On June 27, it was reported that the FHL had approved of a new team Danbury, Connecticut, to replace the now departed Whalers.[38] Local businessmen, Bruce Bennett and Edward Crowe were announced as the ownership group. Bennett would announce the new team as the Danbury Titans and had signed a six-year lease to play at the Danbury Ice Arena.[39] On July 15, during the team's inaugural booster club meeting, Danbury Titans ownership confirmed that the league had re-organized and they will own the new Brewster team (formerly announced as the Stateline Whalers); Barry Soskin will continue to own the Danville Dashers and Port Huron Prowlers, but no longer be involved in Brewster. On July 18, Bennett announced the team would be called the Brewster Bulldogs and that neither of his teams would be connected to the former Whalers.

On July 15, the Battalion announced via their Facebook page that the team was moving to Dayton, Ohio, to replace the Dayton Demonz. On July 16, the Port Huron Prowlers announced that the protected player list from the Demonz had been transferred to their team and officially announcing the end of the Demonz. In the same press release, the Prowlers also confirmed that Dadds would be relocating the Battalion to Dayton and play in Hara Arena.[40] On July 25, Dadds announced his Dayton team would be called the Dayton Demolition.[41]

On December 23, the Dayton Demolition announced that it had postponed its December 26 game against Danbury due to "scheduling issues" with Hara Arena. On December 28, the Demolition then announced that its new home arena would be South Metro Sports, a recreation center with a seating capacity of approximately 200, in nearby Centerville, Ohio.[42] After one home game at South Metro, the Demolition returned to Hara Arena. On January 17, the FHL removed Dadds as owner[43] and on January 19, Joe Pace, Sr., the former coach of the Danville Dashers, was announced as the head of the new ownership group for the Demolition.[44]

At the conclusion of the regular season, Danbury, Danville, Dayton, and Port Huron qualified for the playoffs. Port Huron would sweep the regular season champion Danbury Titans for the Commissioner's Cup.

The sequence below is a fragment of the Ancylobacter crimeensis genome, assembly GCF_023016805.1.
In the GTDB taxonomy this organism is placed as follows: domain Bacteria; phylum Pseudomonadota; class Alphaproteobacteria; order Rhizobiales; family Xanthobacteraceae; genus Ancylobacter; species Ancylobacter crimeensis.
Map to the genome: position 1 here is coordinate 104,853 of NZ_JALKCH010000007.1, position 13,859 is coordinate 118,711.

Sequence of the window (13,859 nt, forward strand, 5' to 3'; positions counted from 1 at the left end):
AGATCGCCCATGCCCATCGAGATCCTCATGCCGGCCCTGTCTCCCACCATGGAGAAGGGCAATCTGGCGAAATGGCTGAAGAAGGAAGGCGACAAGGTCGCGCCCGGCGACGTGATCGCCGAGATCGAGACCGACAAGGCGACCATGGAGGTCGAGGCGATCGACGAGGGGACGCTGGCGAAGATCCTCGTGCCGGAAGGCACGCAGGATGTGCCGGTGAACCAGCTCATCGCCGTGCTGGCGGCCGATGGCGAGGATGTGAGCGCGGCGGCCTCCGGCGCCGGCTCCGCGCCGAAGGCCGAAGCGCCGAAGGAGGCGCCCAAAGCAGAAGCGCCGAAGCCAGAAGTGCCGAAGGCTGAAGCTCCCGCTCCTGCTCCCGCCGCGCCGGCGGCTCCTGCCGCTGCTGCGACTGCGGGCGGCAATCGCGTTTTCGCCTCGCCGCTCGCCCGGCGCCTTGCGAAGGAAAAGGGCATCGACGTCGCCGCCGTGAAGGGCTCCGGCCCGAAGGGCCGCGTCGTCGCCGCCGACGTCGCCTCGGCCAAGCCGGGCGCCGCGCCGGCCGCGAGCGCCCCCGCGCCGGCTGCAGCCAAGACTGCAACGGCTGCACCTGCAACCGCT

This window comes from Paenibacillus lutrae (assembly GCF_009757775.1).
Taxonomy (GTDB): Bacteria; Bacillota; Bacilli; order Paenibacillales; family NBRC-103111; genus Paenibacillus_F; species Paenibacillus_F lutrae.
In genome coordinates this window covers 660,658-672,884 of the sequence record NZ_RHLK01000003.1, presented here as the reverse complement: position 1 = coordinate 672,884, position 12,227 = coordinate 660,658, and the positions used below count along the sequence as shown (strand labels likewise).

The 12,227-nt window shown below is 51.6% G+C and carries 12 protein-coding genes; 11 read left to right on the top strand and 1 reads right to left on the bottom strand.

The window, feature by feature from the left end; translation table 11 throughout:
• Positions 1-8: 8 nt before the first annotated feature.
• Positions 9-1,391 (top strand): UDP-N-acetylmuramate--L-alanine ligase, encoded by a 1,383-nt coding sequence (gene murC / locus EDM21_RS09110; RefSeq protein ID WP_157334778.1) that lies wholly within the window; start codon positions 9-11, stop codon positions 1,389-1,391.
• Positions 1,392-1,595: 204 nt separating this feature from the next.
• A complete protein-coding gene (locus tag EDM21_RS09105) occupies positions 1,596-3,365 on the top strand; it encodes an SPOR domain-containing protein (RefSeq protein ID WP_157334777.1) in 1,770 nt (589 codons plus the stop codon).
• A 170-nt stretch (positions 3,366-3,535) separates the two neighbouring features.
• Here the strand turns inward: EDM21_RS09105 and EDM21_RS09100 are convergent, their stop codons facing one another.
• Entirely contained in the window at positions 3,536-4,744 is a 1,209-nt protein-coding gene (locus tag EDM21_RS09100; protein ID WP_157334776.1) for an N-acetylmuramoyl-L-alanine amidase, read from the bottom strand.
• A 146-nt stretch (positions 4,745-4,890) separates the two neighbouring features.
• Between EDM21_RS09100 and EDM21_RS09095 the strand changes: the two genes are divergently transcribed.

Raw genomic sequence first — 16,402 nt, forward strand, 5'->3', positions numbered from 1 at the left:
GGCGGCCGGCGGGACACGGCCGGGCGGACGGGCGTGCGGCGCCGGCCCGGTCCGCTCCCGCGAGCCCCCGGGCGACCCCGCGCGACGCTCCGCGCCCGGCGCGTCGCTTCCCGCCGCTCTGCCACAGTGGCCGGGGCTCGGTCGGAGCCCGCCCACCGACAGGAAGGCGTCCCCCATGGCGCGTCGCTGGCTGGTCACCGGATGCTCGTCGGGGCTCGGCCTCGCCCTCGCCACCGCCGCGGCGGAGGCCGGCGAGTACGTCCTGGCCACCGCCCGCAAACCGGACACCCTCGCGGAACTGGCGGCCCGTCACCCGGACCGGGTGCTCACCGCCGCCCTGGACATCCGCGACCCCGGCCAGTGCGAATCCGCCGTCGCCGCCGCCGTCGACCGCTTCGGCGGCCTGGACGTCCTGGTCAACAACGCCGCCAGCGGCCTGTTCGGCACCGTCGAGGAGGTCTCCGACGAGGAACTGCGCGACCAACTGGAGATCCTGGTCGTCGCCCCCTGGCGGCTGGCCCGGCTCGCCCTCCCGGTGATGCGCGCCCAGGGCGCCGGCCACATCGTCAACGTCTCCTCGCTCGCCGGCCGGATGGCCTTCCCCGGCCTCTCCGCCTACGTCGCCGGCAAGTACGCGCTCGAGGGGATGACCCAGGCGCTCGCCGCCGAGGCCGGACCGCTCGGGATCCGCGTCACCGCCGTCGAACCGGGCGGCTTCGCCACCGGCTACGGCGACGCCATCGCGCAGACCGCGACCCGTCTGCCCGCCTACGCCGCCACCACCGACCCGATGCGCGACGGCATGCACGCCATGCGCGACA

The Watertown Wolves completed renovations to their ice rink and signed a new one-year lease agreement with the city of Watertown in order to return after one season off.[45] In addition, the league expanded to St. Clair Shores, Michigan (Metro Detroit) with the new St. Clair Shores Fighting Saints, playing out of the St. Clair Shores Civic Arena.[46][47]

On July 13, 2016, the "Dayton Pro Hockey" team, formerly known as the Dayton Demolition before removing references of the Demolition name in March 2016, announced it would be going dormant for the 2016–17 season. Owner Joe Pace, Sr. claimed that Hara Arena was unable to sign leases to tenants and he did not believe he could put together a team without a proper lead up time and secured arena. He also stated he would look to keep the team in Dayton in 2017 even if Hara Arena is still not available.[48] Hara Arena would end up closing permanently in August 2016.

In June 2016, Brewster Bulldogs owner, Bruce Bennett mentioned to the The News-Times that he would solely focus on his Danbury Titans team and would no longer be involved with the Bulldogs.[49] Without finding new ownership, Bennett decided to suspend Bulldogs operations on July 14, 2016.[50]

On September 14, the city of Cornwall, Ontario, approved a team called the Cornwall Nationals to begin play for the 2016–17 season out of the Ed Lumley Arena.[51] On September 16, the FHL approved of the addition to the league for the upcoming season.[52] The new team replaces the recently folded Cornwall River Kings and is led by Mitch Gagne and Rodney Rivette.



The league has seven teams based in Connecticut, Illinois, Michigan, New Hampshire, New York, and Ontario.[53]

Team First season Home arena Capacity City
Berlin River Drivers 2015 Notre Dame Arena 1,680 Berlin, New Hampshire